A FEMA administrator and a Centers for Disease Control and Prevention (CDC) director of HIV prevention now serve as the heads of the federal monkeypox response team, according to an announcement made today by the Biden administration.
Robert Fenton, Jr., the current Federal Emergency Management Agency (FEMA) regional administrator for the American West, will be the response coordinator, and Demetre Daskalakis, MD, of the CDC, will serve as the deputy coordinator.
"We look forward to partnering with Bob Fenton and Demetre Daskalakis as we work to end the monkeypox outbreak in America," said US Secretary of Health and Human Services Xavier Becerra in a press release. "Bob's experience in federal and regional response coordination, and Demetre's vast knowledge of our public health systems' strengths and limits will be instrumental as we work to stay ahead of the virus and advance a whole-of-government response."
The White House said the team will coordinate efforts between the federal government and state and local authorities, including managing adequate supplies for testing, treating, and vaccinating.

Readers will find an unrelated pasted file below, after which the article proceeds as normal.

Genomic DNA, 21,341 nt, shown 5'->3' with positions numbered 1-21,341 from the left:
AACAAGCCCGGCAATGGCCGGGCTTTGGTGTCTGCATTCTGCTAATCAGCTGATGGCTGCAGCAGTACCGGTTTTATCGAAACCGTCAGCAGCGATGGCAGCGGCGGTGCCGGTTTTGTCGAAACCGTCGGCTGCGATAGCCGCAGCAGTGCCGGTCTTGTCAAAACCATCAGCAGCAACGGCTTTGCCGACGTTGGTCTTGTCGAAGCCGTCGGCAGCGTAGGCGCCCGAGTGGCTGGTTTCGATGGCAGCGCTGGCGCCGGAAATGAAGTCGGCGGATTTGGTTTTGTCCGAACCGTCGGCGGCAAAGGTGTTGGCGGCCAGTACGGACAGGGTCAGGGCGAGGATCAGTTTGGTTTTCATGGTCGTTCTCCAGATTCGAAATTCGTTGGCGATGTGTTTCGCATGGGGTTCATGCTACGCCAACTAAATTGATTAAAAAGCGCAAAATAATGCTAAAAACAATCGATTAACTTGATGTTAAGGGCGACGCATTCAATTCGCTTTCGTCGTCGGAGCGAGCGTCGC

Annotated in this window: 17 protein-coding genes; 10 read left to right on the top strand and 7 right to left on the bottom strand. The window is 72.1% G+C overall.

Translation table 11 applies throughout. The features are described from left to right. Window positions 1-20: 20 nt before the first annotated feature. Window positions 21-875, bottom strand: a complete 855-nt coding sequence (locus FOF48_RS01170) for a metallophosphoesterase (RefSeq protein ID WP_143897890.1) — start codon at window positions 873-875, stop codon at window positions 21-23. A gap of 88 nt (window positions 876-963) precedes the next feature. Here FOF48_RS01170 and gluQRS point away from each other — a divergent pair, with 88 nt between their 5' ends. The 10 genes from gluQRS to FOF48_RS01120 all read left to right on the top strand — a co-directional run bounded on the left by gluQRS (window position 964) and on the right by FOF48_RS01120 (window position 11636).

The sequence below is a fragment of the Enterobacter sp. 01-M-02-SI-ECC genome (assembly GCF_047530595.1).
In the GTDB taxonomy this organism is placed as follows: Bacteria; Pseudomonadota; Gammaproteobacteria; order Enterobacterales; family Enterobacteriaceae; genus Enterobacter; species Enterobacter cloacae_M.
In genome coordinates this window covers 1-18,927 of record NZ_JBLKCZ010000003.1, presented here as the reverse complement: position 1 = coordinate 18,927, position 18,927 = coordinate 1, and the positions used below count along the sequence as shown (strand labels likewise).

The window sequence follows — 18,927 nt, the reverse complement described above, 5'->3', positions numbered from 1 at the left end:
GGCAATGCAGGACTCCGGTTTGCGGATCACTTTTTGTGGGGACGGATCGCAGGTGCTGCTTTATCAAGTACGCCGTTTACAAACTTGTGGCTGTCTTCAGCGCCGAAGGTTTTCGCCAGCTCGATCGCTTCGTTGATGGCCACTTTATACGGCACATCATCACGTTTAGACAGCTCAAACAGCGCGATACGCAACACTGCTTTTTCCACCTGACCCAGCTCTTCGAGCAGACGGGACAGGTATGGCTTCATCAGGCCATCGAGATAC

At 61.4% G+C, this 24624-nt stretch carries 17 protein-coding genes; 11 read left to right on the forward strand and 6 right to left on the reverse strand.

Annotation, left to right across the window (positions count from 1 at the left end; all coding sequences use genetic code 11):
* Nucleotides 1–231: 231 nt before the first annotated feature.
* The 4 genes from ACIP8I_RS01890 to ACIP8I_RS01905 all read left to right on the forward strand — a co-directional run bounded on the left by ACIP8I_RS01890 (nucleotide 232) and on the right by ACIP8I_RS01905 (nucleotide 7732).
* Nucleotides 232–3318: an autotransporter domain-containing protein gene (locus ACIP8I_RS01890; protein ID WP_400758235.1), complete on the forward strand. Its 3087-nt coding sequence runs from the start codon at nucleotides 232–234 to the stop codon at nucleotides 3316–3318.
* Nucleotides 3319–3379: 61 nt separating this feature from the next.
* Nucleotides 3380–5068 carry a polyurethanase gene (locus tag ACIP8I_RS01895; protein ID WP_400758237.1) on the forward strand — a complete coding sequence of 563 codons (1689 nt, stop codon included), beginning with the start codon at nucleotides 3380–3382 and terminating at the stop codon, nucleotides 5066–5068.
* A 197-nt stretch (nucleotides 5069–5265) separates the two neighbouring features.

California and Illinois join New York State, New York City, and San Francisco in declaring public health emergencies over monkeypox. Both states said the declaration will allow them to expand testing and vaccine access.
Today the CDC has reported 662 more monkeypox cases, raising the nation's total to 5,811 cases in 50 jurisdictions. New York has 1,390 cases, followed by California (827), and Illinois (520).
Peru records death
There are now 11 deaths from monkeypox recorded in the global outbreak, as Peru confirmed a death from the virus. Health authorities said the death occurred in a 45-year-old with a weakened immune system due to an untreated HIV infection.
This is the fifth death in a non-endemic country, following single fatalities in India and Brazil and two deaths in Spain.
In other global news, the United Kingdom now has 2,672 confirmed and 87 highly probable monkeypox cases. Seventy-three percent of cases have been detected in London, and 2,710 (99.1%) were in men and 25 in women.
Globally there are now 24,406 cases reported from 80 countries.